According to Rebecca Mead of the New Yorker, a few personal letters by Harper Lee, the renowned author of the classic novel To Kill a Mockingbird, will be auctioned by Christie’s Auction House on June 12, 2015. These letters were written to New York architect Harold Caufield, one of a small group of Lee’s New York friends, which also included Michael and Joy Brown, who gave Harper Lee an amazing gift in 1956 by offering her a year’s salary so that she could simply write. The result of that gift was the novel that would speak to generations—To Kill a Mockingbird.
Letters by Harper Lee to be Auctioned Shortly Before New Novel is Released
The letters by Harper Lee were acquired by Christie’s from a private owner at a very opportune time. Harper Lee’s much-awaited second book, Go Set a Watchman, is scheduled for release on July 14. Speculation by the auction house is that the letters, signed with amusing pseudonyms like “Francesca da Rimini” and “the Prisoner of Zenda,” could sell for upwards of $250,000.
What Harper Lee Had to Say
Lee was known for writing to friends and family often, and her letters are said to be impressive and engaging. Alison Flood of The Guardian notes that at least two of the letters offer a window to Lee’s pleasure at the success of To Kill a Mockingbird, while another (telling Caufield that she will not engage with an interview in Esquire) seems to point to what would become of her public persona, eventually refusing interviews at all.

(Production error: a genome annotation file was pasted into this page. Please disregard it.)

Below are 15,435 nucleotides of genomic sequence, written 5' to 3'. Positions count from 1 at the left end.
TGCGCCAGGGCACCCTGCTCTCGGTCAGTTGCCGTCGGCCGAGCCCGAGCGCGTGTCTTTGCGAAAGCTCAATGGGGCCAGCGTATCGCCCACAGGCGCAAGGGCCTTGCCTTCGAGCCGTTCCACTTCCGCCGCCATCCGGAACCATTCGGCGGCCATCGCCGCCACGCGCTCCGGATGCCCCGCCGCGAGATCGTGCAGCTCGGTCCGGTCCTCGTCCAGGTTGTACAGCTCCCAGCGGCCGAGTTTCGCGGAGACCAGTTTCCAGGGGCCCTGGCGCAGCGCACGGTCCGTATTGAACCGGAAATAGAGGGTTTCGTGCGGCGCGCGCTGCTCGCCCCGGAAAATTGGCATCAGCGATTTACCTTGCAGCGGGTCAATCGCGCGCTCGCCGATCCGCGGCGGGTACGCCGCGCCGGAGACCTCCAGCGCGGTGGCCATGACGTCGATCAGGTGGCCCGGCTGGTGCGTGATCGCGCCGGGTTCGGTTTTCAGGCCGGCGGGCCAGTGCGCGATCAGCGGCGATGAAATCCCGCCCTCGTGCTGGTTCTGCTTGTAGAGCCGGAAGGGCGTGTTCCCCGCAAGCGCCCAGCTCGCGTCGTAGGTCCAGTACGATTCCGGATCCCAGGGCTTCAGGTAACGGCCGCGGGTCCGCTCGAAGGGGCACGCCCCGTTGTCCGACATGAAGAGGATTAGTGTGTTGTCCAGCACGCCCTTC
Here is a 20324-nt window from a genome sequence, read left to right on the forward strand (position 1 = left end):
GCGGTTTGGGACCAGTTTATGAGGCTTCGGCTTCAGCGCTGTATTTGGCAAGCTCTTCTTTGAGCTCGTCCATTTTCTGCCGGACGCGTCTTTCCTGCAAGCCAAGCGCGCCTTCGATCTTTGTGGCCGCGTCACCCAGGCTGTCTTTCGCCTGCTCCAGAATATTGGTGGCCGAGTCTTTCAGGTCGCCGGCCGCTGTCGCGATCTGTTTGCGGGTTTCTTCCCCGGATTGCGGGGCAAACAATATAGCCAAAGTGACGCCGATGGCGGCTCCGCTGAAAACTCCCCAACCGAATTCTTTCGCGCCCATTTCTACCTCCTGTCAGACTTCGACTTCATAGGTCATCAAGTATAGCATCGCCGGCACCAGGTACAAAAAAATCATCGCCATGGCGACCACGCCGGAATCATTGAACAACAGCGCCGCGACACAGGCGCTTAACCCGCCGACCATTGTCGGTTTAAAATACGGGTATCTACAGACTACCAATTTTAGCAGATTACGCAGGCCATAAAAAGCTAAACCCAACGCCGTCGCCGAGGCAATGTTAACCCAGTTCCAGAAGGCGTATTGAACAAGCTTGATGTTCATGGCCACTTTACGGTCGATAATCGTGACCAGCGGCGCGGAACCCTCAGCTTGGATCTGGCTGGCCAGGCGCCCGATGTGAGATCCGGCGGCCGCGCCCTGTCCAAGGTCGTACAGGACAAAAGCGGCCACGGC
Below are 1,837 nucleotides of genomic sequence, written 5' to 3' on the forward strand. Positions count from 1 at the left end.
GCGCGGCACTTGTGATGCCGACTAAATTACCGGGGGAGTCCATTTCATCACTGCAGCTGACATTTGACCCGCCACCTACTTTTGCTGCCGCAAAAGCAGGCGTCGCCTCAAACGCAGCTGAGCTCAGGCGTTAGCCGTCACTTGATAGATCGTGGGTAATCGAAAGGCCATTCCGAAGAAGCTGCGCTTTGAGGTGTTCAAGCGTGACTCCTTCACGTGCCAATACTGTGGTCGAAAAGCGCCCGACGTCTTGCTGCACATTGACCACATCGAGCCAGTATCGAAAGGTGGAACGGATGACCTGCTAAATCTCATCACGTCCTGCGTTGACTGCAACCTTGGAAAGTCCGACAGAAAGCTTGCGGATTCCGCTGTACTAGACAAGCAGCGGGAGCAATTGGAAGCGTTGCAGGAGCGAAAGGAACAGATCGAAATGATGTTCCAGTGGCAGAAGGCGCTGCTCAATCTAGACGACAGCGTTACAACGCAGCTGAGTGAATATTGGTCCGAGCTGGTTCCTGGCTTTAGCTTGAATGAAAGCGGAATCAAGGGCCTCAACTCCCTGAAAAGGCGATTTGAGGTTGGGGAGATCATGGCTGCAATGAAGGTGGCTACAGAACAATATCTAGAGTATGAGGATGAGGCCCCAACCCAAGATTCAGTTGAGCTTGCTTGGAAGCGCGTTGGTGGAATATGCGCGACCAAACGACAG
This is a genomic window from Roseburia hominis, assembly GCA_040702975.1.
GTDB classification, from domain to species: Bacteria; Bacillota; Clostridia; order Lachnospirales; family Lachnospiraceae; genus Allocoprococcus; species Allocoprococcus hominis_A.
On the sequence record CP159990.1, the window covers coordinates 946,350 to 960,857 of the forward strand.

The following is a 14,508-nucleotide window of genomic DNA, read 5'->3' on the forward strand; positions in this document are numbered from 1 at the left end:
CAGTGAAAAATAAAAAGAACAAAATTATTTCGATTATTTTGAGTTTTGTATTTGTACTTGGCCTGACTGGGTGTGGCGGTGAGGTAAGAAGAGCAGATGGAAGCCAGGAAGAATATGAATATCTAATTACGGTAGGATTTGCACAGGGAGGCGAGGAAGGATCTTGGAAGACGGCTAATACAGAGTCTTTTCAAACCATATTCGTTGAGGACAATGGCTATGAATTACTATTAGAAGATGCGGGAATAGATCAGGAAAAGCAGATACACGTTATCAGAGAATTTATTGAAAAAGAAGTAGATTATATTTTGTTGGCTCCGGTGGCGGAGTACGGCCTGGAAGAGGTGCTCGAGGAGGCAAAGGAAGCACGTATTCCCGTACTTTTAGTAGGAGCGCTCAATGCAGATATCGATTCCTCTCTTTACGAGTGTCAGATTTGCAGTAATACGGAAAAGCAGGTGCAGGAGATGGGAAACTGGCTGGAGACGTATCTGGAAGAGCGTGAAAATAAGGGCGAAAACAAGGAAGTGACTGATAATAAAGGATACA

The impressive collection of letters by Harper Lee is a rare prize indeed, detailing Lee’s thoughts on her beloved, aging father, Amasa Coleman Lee, on whom the character of Atticus Finch was undoubtedly based, as well as her feelings about the small town of Monroeville, Alabama, which provided the foundation for Lee’s fictional setting of Maycomb in Mockingbird.
A Rare Treasure
With the exceptions of a few small gems–including a letter to O Magazine in 2006; an essay called “When Children Discover America,” published in McCall’s in 1965; and another essay known as “Romance and High Adventure” written for the Alabama Heritage Festival in 1983—Lee has published nothing of note between the 1960 release of To Kill a Mockingbird and the upcoming Go Set a Watchman, which undoubtedly explains the fascination of so many with the letters to be auctioned. Harper Lee fans want another glimpse into the world of the author that is so relatable and yet so distant—to know more about the woman who wrote the book who changed the face of a nation. Perhaps the Christie’s Letters by Harper Lee will offer a little more insight to that character.
The Upcoming Release of Go Set a Watchman
For those not privy to the letters by Harper Lee, the new novel Go Set a Watchman offers an alternative to getting to know the famous author. Now the most pre-ordered book in HarperCollin’s history, certified copies are available from author Harper Lee’s hometown of Monroeville, AL. If you haven’t already done so, you’ll likely want to reserve your copy today.